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Syrian rebels squabble over weapons as biggest shipload arrives from Libya
A Libyan ship carrying the largest consignment of weapons for Syria since the uprising began has docked in Turkey and most of its cargo is making its way to rebels on the front lines, The Times has learnt.
Among more than 400 tonnes of cargo the vessel was carrying were SAM-7 surface-to-air anti-aircraft missiles and rocket-propelled grenades (RPGs), which Syrian sources said could be a game-changer for the rebels.
"This is the largest single delivery of assistance to the rebel fighting units we have received," said Abu Muhammed, a member of the Free Syrian Army (FSA), who helped to move the shipment from warehouses to the border. "These are things that could change the tide -- if they are used correctly."
The Times was shown the Libyan ship, The Intisaar or The Victory, in the Turkish port of Iskenderun and papers stamped by the port authority by the ship's captain, Omar Mousaeeb, a Libyan from Benghazi and the head of an organisation called the Libyan National Council for Relief and Support, which is supporting the Syrian uprising.
The scale of the shipment, and how it should be disbursed, has sparked a row between the FSA and the Muslim Brotherhood, who took control of the shipment when it arrived in Turkey.
More then 80 per cent of the ship's cargo, which included some humanitarian supplies, has been moved into Syria. Mr Mousaeeb and a group of Libyans who had arrived with the ship said they were preparing to travel with the final load into Syria to ensure it was being distributed.
Video and photos supported the claim that the weapons had arrived and had been moved to the border, the biggest such transit of supplies since the Syrian insurrection to overthrow the Assad regime began in March 2011.
"I can't say to the media all we are doing. I can only talk about the medicine and humanitarian aid," Mr Mousaeeb said. "Our ship carried urgent cargo that the Syrian people need to be successful in their revolution." He said the cargo had been collected in Benghazi after an urgent appeal by Syrian rebels to groups involved with the Libyan revolution.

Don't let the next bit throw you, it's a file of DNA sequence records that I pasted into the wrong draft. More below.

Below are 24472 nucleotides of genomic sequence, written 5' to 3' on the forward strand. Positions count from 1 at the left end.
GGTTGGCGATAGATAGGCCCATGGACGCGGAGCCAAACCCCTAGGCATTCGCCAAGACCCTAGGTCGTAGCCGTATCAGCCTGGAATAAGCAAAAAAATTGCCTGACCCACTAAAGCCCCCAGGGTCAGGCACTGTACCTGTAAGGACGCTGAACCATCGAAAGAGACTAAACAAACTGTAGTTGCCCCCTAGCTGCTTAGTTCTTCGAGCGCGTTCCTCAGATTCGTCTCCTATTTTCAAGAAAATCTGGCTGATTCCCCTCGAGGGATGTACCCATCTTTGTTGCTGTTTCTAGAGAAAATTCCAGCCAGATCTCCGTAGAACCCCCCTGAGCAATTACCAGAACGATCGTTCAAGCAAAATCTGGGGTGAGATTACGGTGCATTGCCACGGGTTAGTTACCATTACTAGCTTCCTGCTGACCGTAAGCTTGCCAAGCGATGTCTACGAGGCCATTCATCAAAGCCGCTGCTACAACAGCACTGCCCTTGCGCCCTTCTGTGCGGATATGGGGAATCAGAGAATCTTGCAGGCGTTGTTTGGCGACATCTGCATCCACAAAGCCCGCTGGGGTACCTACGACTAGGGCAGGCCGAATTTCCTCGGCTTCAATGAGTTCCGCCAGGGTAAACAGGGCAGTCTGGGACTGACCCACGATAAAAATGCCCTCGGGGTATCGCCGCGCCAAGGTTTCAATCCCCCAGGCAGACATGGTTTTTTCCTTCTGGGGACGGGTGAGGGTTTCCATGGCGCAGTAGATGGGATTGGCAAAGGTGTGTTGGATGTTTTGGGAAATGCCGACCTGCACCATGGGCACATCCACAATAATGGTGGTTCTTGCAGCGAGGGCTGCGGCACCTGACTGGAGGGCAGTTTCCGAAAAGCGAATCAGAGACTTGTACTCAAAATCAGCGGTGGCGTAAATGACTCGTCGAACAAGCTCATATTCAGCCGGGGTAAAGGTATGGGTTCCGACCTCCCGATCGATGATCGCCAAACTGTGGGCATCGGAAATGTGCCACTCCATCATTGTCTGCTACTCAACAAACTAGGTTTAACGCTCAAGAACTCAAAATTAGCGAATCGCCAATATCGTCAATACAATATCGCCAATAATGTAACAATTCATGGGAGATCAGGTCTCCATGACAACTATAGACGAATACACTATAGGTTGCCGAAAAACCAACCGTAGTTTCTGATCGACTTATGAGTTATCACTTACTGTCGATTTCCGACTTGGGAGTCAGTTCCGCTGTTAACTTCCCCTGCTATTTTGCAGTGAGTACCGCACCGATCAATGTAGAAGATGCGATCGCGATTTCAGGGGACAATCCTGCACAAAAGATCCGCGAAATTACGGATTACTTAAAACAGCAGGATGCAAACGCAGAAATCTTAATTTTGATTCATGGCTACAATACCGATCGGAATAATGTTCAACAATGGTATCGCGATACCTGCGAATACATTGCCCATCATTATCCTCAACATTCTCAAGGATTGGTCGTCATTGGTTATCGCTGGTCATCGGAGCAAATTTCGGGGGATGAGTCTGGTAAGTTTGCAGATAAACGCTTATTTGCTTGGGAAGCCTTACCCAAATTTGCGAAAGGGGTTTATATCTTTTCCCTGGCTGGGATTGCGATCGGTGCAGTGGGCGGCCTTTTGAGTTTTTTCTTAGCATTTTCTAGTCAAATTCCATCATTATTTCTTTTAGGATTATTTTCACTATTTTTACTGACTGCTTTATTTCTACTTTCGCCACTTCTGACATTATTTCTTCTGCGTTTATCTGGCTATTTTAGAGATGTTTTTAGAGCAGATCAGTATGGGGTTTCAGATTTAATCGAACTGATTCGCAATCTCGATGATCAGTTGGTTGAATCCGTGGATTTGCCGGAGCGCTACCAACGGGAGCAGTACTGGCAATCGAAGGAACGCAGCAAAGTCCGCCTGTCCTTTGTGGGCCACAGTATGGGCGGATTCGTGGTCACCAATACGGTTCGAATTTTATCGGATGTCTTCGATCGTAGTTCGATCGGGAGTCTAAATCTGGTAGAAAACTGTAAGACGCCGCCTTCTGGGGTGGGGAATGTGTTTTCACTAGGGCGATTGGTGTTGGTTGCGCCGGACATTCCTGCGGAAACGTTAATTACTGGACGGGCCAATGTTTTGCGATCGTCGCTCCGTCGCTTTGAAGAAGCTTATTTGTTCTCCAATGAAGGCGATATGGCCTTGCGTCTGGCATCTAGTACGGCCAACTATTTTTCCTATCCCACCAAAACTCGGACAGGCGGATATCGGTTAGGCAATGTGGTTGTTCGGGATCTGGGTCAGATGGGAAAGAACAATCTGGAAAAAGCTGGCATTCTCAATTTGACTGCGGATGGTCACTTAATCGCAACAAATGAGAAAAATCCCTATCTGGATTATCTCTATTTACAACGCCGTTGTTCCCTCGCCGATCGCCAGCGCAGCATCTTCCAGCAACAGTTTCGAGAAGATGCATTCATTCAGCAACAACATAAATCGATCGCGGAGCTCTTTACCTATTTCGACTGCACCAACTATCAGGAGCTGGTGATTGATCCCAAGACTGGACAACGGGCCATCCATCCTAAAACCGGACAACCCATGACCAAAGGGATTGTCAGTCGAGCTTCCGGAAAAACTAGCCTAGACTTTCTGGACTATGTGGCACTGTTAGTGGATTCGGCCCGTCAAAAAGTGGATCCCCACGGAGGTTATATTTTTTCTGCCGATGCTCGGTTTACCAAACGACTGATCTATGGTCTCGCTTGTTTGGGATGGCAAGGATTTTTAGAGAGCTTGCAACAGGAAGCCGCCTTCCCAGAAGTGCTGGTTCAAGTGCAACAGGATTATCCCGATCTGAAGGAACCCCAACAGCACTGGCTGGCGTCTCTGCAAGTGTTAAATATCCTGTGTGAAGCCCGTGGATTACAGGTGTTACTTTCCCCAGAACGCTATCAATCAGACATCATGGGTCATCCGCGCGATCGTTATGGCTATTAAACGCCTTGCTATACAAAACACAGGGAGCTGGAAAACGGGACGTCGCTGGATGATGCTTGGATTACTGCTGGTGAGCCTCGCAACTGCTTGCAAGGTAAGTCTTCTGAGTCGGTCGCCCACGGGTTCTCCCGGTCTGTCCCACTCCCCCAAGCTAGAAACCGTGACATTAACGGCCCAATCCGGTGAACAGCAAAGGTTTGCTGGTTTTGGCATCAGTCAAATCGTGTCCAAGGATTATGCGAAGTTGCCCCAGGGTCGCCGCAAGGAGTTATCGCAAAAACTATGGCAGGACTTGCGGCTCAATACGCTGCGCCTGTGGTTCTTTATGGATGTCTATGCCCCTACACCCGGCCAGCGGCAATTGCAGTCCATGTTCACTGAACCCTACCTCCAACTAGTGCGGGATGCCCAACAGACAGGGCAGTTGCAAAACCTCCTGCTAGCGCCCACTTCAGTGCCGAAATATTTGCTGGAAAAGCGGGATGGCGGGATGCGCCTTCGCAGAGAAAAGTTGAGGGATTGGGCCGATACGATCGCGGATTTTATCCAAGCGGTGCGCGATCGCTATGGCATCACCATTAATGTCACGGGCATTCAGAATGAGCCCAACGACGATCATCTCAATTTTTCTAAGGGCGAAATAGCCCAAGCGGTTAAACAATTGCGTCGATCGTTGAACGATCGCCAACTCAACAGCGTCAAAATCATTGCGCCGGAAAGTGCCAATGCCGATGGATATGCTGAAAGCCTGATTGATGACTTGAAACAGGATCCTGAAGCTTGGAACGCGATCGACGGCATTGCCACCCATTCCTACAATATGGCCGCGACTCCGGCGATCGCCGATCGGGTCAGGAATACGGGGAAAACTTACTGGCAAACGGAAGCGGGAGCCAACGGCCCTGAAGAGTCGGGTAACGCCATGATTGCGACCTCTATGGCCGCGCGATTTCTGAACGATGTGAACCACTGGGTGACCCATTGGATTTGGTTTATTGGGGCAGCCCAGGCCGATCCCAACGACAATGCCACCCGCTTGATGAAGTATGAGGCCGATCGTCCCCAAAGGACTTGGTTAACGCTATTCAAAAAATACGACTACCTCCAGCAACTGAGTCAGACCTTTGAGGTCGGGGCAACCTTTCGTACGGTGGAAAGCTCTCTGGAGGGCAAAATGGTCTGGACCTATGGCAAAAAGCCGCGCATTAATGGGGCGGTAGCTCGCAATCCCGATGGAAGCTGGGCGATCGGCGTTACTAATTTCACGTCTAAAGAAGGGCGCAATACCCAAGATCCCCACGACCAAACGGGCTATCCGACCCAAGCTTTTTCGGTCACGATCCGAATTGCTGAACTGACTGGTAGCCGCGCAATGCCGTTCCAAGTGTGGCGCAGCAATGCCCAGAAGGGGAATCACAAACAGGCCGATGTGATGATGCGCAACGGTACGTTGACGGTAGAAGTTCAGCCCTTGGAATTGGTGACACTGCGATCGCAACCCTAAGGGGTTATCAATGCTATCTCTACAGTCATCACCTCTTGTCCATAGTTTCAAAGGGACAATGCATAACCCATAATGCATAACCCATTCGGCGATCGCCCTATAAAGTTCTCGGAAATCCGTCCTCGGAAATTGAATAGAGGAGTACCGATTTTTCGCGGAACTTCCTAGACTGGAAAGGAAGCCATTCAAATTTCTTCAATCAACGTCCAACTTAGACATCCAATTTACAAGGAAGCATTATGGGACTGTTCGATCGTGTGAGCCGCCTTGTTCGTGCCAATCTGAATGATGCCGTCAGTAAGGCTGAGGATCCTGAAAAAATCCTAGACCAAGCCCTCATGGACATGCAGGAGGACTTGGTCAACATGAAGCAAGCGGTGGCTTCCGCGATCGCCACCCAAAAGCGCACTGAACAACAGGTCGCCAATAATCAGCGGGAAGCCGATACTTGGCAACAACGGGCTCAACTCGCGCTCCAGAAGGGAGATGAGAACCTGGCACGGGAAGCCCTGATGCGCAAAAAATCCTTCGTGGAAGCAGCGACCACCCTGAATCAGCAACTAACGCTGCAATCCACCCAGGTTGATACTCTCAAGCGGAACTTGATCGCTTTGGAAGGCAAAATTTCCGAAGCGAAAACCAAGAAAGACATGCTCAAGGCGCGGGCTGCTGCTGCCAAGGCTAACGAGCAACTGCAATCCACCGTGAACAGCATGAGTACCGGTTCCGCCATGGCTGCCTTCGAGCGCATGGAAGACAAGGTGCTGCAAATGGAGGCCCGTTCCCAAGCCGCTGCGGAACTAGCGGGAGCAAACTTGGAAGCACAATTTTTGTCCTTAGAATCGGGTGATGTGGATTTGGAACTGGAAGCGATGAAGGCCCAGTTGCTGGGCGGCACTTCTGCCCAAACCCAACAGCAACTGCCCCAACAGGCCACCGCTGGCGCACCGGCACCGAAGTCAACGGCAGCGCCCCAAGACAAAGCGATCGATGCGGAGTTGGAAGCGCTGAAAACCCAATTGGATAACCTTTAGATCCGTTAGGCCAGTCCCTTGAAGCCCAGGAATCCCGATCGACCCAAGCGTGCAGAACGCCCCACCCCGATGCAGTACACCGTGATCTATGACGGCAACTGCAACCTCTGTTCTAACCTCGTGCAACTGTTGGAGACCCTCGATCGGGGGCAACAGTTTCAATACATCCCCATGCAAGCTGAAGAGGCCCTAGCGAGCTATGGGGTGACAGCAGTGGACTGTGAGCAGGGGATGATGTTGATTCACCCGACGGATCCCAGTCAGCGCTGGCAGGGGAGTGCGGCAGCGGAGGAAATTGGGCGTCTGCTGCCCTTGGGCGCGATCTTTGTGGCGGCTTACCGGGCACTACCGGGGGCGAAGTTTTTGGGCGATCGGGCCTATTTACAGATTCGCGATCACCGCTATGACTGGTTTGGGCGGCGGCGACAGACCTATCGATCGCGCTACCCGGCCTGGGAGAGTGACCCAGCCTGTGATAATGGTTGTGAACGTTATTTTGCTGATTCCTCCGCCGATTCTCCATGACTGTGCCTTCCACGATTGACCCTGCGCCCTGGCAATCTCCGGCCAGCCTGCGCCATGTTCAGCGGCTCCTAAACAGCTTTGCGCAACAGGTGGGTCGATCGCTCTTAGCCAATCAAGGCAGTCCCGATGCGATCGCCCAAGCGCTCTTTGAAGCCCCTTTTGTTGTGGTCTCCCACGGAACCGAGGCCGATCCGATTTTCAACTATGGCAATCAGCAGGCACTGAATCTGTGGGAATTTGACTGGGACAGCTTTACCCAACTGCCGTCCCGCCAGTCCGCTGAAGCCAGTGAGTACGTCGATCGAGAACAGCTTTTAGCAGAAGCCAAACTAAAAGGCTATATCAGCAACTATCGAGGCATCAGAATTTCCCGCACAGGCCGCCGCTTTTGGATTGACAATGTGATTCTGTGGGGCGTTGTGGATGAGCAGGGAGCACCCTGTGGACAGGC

"They said that the conditions, the lack of weapons and material, was holding back the Syrian revolution from success," Mr Mousaeeb said. "We now see there is even more they need."
Huge weapons caches stockpiled by the regime of Colonel Muammar Gaddafi went missing during the revolution that toppled him. Photographs of empty boxes of SAM-7s were widely circulated as Libyan officials confirmed that more than 5,000 of the missiles had vanished.
Western intelligence agencies have expressed concern that Libyan weapons could make their way to armed groups across the Middle East and Africa, and beyond.
Several previous attempts by Libyan ships to deliver aid to Syrian rebels have failed. In late April, Lebanese authorities seized a large consignment of Libyan weapons, including RPGs and heavy ammunition, from a ship intercepted in the Mediterranean. The ship was attempting to reach the Lebanese port city of Tripoli, a largely Sunni city seen as supportive of the Syrian rebellion against President Assad.
Mr Mousaeeb said that he was thankful when his ship reached Turkey, although it took several weeks to arrange the paperwork for the Turkish port authorities to release the cargo. An official in Hatay province, speaking to The Times on condition of anonymity, confirmed that the ship had docked at Iskenderun port, and its cargo was being handled at a "local level".
Syrian rebels complained that infighting within their ranks had delayed the arrival of the weapons in Syria.
Suleiman Hawari, an Australian-Syrian based in Antakya who works with Mr Mousaeeb, said: "Everyone wanted a piece of the ship. Certain groups wanted to get involved and claim the cargo for themselves. It took a long time to work through the logistics."
Falten Tirsijria and Samar Srewel, two Syrian female activists with the FSA, said there was widespread talk of Syrian groups who allied themselves with the Islamist Muslim Brotherhood movement being given a larger share of the ship's cargo.
"The Muslim Brotherhood is trying to play a larger role in Syria and they knew if they could get their hands on the cargo it would help," Ms Srewel said. "We think that the Libyans were manipulated by the Muslim Brotherhood to give them the cargo -- instead of distributing it equally."
Mr Mousaeeb declined to comment on which units had received cargo or how they had arranged its distribution. "The Syrian people need to unite together and stop the fighting between themselves," he said. "We have experience from Libya. Take what we give you and fight with it against Assad."
[Source: By Sheera Frenkel Antakya, The Times, London, 14Sep12]
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